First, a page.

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Book of Rights (Lebor na Cert)

(735 words)

Author(s): Stuart Nels Rutten
The Book of Rights is a prosimetric account of the tributes owed to the provincial kings of Ireland and, in turn, stipends owed by those kings by tribal- or sub-kings. The text is found in two major recensions. Two of the oldest manuscripts containing the text are The Book of Ballymote ( Leabhar Bhaile an Mhóta), compiled c. 1384–1406, and the Great Book of Lecan ( Leabhar Mór Leacáin), c. 1416–18. Based on an invocation found within the text, tradition states the work was authorized by St Benignus ( c. 450). The Book of Rights is said to have been revised by Cormac ua Cuileannáin, the k…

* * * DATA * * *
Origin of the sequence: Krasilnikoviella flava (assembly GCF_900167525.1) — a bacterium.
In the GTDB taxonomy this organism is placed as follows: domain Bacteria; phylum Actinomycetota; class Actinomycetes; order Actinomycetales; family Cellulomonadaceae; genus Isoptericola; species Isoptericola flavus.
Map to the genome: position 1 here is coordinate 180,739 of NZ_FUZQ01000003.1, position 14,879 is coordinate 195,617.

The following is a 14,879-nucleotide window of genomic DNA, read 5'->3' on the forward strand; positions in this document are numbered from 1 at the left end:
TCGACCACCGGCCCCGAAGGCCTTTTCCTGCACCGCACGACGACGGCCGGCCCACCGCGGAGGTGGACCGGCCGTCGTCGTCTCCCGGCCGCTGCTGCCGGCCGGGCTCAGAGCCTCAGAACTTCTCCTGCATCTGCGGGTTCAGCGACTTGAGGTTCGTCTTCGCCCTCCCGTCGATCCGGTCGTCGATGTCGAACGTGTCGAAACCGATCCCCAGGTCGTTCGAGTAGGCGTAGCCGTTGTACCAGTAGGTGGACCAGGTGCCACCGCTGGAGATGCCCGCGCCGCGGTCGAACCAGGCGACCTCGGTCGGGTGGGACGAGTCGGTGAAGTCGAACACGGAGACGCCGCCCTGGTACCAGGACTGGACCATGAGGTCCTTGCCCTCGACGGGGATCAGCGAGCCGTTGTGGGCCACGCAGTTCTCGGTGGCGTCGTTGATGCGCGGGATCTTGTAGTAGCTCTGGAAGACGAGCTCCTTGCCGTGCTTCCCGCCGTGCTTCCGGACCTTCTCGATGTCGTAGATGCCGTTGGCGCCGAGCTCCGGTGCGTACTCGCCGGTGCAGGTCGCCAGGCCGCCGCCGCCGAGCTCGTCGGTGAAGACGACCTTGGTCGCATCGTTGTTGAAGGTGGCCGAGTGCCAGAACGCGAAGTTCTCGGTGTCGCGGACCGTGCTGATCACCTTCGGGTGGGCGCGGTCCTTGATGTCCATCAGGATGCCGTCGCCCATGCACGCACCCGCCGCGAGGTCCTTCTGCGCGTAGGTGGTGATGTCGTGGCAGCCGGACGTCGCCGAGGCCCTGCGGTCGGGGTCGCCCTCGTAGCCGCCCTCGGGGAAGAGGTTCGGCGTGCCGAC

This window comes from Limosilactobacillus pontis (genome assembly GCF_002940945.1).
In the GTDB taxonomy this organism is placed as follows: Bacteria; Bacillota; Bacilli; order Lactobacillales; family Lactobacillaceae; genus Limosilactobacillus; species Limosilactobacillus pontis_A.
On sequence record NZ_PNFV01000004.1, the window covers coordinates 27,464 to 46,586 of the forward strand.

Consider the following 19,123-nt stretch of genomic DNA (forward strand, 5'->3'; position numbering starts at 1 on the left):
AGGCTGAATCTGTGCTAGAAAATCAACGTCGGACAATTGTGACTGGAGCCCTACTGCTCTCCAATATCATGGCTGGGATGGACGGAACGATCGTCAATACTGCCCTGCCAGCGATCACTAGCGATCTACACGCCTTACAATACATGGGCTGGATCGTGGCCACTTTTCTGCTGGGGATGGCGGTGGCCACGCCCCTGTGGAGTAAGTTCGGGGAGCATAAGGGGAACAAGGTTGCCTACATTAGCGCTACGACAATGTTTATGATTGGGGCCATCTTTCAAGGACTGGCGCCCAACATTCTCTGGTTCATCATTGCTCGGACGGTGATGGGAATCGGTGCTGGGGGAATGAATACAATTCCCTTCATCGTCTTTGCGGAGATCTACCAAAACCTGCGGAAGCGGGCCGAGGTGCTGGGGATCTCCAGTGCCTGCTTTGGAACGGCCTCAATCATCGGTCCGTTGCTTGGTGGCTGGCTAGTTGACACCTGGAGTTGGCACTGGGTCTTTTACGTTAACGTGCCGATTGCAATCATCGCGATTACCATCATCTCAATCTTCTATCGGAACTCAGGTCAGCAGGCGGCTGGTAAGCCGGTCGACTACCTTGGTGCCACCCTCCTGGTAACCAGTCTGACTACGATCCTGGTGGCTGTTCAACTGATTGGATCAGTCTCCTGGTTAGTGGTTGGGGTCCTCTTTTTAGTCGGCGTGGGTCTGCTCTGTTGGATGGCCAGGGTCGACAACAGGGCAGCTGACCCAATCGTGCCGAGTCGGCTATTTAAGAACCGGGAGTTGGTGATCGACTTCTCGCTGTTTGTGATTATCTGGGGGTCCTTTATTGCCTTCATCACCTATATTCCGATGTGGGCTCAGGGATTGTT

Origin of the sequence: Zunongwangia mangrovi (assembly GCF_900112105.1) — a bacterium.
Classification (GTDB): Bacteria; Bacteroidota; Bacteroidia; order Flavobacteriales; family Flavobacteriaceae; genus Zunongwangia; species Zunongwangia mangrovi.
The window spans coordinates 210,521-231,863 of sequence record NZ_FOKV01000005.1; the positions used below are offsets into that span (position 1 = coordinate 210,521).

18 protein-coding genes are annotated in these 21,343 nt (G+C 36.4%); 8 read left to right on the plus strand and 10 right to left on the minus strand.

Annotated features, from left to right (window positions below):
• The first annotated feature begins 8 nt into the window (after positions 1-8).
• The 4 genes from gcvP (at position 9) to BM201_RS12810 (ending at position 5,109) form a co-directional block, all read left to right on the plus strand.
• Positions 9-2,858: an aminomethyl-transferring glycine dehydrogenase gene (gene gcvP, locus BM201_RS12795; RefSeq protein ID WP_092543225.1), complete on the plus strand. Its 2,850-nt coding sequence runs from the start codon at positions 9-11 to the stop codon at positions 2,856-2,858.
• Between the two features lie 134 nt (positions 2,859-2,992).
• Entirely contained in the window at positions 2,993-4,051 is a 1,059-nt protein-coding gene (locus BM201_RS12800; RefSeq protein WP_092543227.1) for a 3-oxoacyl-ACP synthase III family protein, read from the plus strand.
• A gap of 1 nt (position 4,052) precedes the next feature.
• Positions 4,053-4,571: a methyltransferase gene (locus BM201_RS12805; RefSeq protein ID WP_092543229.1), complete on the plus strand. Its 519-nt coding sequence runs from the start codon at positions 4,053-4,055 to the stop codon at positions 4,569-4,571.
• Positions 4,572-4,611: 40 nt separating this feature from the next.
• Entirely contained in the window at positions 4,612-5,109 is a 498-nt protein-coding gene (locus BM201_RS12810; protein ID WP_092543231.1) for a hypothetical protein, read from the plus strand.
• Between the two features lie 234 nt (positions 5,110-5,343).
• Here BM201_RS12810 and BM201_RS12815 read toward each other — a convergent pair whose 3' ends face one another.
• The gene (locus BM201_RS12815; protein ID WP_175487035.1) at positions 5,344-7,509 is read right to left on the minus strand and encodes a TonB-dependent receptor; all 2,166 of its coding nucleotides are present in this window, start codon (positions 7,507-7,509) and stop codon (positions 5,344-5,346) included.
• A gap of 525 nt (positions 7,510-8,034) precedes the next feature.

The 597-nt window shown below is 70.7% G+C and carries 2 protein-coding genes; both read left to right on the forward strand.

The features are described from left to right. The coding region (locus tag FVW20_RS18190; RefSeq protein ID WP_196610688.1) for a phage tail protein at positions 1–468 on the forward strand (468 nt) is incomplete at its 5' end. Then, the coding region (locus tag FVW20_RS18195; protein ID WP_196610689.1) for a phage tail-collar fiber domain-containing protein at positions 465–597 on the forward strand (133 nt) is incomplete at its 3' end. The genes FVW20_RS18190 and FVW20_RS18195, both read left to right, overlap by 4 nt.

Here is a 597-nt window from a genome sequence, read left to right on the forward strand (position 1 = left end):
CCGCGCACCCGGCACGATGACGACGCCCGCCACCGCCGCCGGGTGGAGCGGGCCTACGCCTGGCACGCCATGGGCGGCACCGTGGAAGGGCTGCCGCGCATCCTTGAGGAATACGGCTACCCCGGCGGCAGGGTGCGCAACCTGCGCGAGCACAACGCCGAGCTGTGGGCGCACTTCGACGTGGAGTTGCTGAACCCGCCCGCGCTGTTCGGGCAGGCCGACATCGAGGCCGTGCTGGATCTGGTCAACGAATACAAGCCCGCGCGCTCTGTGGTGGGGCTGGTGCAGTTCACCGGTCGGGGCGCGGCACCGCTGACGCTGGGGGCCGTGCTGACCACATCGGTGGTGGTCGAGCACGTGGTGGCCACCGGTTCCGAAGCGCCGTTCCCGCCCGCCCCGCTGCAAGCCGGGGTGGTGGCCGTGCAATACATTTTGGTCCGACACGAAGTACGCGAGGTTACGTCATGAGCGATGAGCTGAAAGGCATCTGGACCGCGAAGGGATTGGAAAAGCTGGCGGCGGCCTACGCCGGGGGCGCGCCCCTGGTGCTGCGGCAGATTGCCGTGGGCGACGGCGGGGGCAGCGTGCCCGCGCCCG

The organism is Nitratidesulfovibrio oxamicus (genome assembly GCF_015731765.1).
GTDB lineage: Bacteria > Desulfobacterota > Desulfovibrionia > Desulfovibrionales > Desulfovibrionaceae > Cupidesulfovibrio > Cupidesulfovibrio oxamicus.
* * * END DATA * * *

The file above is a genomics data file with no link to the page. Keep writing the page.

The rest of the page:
Dream of Rhonabwy

(656 words)

Author(s): Stuart Nels Rutten
Commonly collected with the Welsh Mabinogi (see Mabinogion) tales, The Dream of Rhonaby ( Breuddwyd Rhonabwy) tells of a vision experienced by one of the followers of Madog ap Maredudd, the mid-12th-century prince of Powys. The story has been dated from 1175 to 1300, but a reliable ad quem can be obtained from the date of The Red Book of Hergest ( Llyfr Coch Hergest), copied post 1382, in which the only medieval version of the tale survives. The tale stands apart from the other ten stories included in the Mabinogi, both in its reflective treatment of subject matter and its collocatio…

Ælfric’s Colloquy and Glossary

(669 words)

Author(s): Stuart Nels Rutten
Abbot Ælfric of Eynsham (or of Cerne), also known as Grammaticus, was a Benedictine monk flourishing in the late 10th century, who was prolific both in Latin and in Old English. Along with numerous homilies and biblical commentary, he produced three influential monastic school texts used widely in Anglo-Saxon England, the Colloquy, Grammar and Glossary, with the stated purpose of introducing Anglo-Saxon scholars to Latin biblical texts. Ælfric's three texts, which drew upon continental schooling traditions and Donatus's and Priscian's Institutiones grammaticae in particular,…